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< video title=" How to Roast Pumpkin Seeds "data-description=" Take a look at this video for How To Roast Pumpkin Seeds!" duration=" 120 "poster="" data-portal-copyright=" Taste of House ">< source src="" type =" video/x-ms-wmv" > Confession: For several years, I tossed away the seeds after sculpting pumpkins. Roasting them simply didn’t seem worth the difficulty– why tinker all that stringy, slimy pumpkin flesh? A couple of years ago, after finding out more about food waste and pledging to make the most of every component, I decided not to toss the seeds. Instead, I roasted them and recognized that crispy, baked pumpkin seeds are extremely simple to make! Their nutty flavor was so addictive, they didn’t even make it to the kitchen.

My household gobbled them up, risking burned fingers, straight from the sheet tray. The best part is, pumpkin seeds are packed with nutrients. They’re high in protein and fiber, and they’re a good source of minerals like zinc and iron. So the next time you make jack-o’- lanterns, conserve the insides and follow our Test Kitchen’s detailed guide for how to roast pumpkin seeds.

Roasted Pumpkin Seeds Recipe

Here’s our simplest method for roasting pumpkin seeds. Trust us– these toasted seeds aren’t going to last long! This roasted pumpkin seeds dish makes 2 cups.


  • 2 cups fresh pumpkin seeds, or whatever you scoop from 1 pumpkin
  • 3 tablespoons butter, melted, or an equivalent quantity of your preferred cooking oil
  • 1 teaspoon salt and/or other flavorings
  • 1 teaspoon Worcestershire sauce, optional


Step 1: Preheat the oven

Preheat the oven to 250 °. Line a large sheet pan with aluminum foil and gently grease it with butter or oil. (This lowers cleanup later on– trust us on this!)

Test Kitchen area suggestion: Preheating your oven will assist the pumpkin seeds cook equally. The result: perfectly roasted, crispy pumpkin seeds.

Step 2: Scoop out the seeds

Most of us are pretty knowledgeable about this part from a lifetime of pumpkin carving. Utilizing a sharp, sturdy knife, cut around the top of the pumpkin and eliminate the “cover.” (For more tips on this, see our guide to how to carve a pumpkin.) Using a large spoon, scrape the sides of the pumpkin to eliminate the seeds and pulp. Location everything– pulp and all– in a large bowl.

Step 3: Separate the gunk from the pumpkin seeds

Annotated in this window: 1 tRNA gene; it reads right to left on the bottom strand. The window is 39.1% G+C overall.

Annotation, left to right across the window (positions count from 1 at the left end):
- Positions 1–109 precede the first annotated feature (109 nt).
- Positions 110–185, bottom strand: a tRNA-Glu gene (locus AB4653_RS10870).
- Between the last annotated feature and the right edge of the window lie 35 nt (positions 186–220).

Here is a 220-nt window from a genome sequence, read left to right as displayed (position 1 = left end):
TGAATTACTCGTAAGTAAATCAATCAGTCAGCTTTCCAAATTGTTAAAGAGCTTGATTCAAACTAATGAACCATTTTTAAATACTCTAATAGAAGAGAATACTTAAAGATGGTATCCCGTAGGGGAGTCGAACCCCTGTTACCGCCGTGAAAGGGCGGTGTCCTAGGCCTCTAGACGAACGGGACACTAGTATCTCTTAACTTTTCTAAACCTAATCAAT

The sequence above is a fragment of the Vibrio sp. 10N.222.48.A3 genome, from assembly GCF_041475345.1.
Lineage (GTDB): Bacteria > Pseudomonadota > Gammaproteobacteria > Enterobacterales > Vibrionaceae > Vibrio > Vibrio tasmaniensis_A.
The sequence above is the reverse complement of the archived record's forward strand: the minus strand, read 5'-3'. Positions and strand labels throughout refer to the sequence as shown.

You may be wondering, “Do you have to tidy pumpkin seeds before roasting?” The answer is yes. I utilized to fear handling that slimy, stringy pumpkin flesh, however it’s actually a lot easier than I believed. Simply use your fingertips to pull the seeds totally free. Leave the big pieces of pumpkin pulp in the bowl as you transfer the seeds to a colander. They’ll still look quite goopy– don’t worry.

The fibrous hairs can be challenging to get rid of, but we have a technique for that: Rinse the seeds in the colander under cold running water. The water will loosen the hairs and make it easier to pull them off.

Test Kitchen suggestion: Do not fret if you have some pumpkin pulp holding on to the seeds. It’s really difficult to eliminate every last bit! Throughout testing, we found that extra hairs didn’t make a substantial distinction once the seeds were roasted. But leaving all the gunk on prevents the seeds from getting great and toasted.

Step 4: Rinse and drain

Once you’ve removed the majority of the pulpy pieces, it’s time to get the seeds ready for seasoning. Some individuals swear by boiling or soaking the seeds in seawater to make them additional crispy after baking, however we didn’t find that this extra step made much of a distinction. Merely wash the seeds under cold running water and pat them dry with a towel.

Test Kitchen tip: Patting the seeds dry is an essential action. Excess water can produce steam in the oven, which avoids the seeds from crisping. The spices we utilize in the next action also adhere better to dry seeds.

Step 5: Season the pumpkin seeds

It’s time to season! We like salt and Worcestershire sauce, but you can also use pumpkin spice seasoning, or just douse with salt and pepper. Or, try one of these other roasted pumpkin seed variations:

Whichever flavor profile you select, combine the flavorings with the butter or oil in a little bowl. Then sprinkle the mixture over the dry seeds in a medium-sized bowl. Stir to make certain each seed is covered.